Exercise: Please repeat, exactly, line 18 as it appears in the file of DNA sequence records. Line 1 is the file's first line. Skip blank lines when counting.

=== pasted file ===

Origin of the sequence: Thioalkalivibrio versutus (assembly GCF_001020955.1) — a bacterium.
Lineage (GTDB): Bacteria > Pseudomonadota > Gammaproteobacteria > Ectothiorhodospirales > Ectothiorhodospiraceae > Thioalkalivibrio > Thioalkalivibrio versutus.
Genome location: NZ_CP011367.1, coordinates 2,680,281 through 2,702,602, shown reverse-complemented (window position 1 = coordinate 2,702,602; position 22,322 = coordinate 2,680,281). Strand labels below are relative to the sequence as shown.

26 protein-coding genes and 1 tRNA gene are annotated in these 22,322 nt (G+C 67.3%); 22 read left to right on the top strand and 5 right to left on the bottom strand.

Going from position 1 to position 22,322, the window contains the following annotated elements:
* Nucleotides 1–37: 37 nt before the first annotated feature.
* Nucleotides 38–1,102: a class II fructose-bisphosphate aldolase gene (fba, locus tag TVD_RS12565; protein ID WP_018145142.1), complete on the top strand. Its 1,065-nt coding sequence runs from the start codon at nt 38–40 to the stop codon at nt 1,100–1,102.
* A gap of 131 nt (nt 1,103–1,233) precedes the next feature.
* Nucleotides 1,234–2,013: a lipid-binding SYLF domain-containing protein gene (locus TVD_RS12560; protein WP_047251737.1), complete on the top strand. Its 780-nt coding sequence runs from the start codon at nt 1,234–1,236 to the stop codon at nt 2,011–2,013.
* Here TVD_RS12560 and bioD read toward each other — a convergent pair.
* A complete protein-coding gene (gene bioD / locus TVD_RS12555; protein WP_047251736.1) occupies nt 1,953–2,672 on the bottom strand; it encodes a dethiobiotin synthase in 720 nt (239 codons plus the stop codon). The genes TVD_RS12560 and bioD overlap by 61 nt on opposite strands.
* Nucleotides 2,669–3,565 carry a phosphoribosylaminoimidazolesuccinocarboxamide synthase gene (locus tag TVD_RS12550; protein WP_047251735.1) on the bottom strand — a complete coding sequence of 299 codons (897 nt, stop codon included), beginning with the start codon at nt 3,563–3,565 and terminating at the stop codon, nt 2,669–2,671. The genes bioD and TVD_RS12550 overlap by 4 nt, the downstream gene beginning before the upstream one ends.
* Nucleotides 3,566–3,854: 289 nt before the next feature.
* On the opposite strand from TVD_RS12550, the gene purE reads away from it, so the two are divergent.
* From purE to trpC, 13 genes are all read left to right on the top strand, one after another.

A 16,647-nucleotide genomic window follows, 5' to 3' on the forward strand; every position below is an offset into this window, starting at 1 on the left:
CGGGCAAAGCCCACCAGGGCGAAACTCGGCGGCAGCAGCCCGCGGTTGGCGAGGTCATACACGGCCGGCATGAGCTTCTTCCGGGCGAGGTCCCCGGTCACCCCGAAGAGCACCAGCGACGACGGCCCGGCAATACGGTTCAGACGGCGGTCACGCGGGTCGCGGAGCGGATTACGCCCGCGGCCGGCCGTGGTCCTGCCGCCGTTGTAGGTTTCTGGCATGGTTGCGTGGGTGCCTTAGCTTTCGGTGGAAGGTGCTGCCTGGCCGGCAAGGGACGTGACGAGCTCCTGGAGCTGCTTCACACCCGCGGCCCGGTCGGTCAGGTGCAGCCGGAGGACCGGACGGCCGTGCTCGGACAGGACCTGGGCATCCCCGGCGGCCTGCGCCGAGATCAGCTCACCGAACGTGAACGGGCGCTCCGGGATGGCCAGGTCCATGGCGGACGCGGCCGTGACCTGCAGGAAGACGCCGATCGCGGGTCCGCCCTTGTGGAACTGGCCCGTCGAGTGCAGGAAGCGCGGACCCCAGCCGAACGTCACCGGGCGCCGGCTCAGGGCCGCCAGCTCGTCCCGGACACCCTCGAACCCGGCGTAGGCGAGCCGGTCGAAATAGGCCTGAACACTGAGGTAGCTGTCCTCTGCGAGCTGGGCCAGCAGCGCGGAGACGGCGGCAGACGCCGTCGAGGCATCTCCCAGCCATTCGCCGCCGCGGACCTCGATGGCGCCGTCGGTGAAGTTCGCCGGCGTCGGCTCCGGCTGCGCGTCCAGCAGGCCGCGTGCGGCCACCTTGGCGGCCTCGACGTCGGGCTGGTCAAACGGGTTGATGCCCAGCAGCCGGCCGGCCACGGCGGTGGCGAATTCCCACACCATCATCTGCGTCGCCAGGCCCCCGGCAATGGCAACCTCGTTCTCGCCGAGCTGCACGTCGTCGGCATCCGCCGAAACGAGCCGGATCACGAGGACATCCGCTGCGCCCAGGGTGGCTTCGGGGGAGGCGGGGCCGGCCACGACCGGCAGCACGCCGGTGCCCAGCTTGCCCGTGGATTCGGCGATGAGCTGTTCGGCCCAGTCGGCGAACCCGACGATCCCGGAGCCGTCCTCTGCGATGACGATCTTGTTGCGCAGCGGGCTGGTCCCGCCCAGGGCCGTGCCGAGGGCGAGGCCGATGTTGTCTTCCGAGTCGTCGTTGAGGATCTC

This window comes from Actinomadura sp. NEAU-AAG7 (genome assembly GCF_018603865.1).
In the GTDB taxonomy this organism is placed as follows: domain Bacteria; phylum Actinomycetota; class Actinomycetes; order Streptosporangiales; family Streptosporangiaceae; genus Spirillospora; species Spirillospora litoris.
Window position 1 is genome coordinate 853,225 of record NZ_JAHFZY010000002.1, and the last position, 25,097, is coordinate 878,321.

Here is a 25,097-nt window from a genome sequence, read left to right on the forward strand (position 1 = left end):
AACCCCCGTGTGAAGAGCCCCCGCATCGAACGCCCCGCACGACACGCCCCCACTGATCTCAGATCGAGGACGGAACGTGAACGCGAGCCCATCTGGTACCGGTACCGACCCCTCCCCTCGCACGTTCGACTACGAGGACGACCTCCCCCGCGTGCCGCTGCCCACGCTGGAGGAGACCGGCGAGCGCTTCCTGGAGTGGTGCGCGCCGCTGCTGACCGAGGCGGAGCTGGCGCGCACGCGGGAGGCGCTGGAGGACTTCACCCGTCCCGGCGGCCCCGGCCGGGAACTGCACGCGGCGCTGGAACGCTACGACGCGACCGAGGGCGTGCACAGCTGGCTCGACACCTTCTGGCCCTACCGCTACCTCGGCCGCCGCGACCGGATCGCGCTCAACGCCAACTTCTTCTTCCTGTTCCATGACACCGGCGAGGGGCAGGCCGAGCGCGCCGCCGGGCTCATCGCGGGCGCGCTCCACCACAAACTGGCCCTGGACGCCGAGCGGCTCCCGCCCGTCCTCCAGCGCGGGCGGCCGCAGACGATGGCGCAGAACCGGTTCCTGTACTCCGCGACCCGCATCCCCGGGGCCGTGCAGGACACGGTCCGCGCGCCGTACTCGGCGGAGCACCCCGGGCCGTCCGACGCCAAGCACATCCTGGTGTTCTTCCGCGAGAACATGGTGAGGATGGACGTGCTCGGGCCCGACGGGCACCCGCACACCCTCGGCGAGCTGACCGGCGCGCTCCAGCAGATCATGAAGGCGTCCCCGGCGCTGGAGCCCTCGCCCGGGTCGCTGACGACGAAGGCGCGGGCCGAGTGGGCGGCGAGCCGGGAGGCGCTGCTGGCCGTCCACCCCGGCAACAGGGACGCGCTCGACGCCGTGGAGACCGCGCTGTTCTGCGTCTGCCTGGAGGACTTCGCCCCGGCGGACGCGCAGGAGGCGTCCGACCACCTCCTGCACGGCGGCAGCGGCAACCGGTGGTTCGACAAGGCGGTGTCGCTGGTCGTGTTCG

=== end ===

This window comes from Actinomadura sp. NEAU-AAG7 (genome assembly GCF_018603865.1).